Psychedelics, particularly psilocybin and LSD, may hold the potential for helping lots of people with depression, addiction, or just opening their minds to the vastness of the world. The effects are real but also really powerfully shaped by expectations and surroundings—“[mind]set” and
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“setting.” So you can’t just send someone off with a dose and expect them to be cured of addiction. I realized that reading about others’ psychedelic experiences is much more boring to me than reading about others’ adorable children; there’s a certain sameness. But I did appreciate Pollan’s point that these experiences can make faith in a larger power superfluous, because they provide what is to the perceiver direct knowledge—when the ego dissolves and the “I” disintegrates, “it becomes impossible to distinguish between what is subjectively and objectively true. What’s left to do the doubting if not your I?”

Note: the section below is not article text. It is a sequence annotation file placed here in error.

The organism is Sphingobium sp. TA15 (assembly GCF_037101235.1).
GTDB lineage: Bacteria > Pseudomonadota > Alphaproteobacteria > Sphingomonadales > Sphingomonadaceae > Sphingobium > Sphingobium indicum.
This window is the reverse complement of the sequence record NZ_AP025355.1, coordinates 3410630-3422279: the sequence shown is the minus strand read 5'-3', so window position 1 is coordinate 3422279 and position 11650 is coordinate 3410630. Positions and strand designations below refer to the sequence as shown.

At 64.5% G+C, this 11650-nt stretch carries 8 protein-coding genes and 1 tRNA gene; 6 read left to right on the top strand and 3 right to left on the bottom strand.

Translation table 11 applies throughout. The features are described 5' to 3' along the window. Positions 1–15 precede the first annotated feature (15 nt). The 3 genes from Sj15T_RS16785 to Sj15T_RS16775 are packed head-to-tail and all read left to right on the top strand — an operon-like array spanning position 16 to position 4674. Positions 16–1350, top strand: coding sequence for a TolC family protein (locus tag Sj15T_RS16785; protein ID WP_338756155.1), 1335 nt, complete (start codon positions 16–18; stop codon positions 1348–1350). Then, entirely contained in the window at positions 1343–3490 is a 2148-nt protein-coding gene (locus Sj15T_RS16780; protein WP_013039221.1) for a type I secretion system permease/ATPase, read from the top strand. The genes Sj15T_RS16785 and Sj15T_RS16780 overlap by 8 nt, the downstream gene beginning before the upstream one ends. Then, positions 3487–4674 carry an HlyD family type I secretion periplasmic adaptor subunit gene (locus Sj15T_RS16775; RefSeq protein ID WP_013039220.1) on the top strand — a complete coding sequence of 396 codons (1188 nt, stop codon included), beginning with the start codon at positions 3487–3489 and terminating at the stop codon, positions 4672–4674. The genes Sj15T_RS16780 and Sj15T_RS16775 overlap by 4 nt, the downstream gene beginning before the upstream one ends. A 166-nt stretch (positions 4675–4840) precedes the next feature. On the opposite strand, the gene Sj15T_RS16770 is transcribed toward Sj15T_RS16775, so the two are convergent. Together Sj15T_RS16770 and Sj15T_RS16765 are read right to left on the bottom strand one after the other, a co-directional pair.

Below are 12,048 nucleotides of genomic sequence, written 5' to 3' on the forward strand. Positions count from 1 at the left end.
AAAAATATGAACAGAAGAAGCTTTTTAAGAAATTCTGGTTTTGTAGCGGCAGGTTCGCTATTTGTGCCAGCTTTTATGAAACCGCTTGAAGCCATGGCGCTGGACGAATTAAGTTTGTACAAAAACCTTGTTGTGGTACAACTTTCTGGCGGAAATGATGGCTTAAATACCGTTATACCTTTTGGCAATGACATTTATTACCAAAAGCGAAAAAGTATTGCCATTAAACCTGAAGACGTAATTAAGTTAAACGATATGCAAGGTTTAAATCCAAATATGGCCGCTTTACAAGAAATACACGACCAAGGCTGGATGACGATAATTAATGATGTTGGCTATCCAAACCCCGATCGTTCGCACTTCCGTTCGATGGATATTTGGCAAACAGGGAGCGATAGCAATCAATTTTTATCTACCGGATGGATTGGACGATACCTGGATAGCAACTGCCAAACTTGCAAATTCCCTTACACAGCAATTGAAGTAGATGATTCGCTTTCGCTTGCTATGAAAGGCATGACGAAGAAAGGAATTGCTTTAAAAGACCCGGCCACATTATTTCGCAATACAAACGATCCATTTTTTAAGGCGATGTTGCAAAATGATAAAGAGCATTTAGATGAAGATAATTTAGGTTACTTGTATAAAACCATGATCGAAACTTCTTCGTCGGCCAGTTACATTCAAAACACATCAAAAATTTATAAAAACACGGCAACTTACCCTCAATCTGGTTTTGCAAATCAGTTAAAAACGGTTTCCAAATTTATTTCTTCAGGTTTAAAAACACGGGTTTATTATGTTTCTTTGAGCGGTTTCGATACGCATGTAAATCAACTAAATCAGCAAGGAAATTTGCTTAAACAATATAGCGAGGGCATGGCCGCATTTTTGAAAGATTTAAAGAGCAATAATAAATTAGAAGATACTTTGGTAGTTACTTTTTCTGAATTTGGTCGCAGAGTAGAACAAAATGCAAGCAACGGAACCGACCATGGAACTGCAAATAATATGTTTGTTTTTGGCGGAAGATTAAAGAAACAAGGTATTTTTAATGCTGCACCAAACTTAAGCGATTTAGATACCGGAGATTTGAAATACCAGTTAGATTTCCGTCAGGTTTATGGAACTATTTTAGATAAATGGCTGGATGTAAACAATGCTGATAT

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LibraryThing member urnmo
I skimmed some parts, as I have done enough drugs to not need any of Pollan’s convincing.

This is like good but not enthralling reportage with some erowid reports in the middle.

Still, I’m glad a middle of the road pop science book about psychedelics exists, and Michael Pollan does a better job
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than most with the task.
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LibraryThing member grandpahobo
This is a fascinating book with a wealth of information and insight into the potential for psychedelic drugs to impact people and society as a whole.

The author does a brilliant job of presenting a subject with a lot of baggage in a thorough and thoughtful way. He presents a tremendous amount of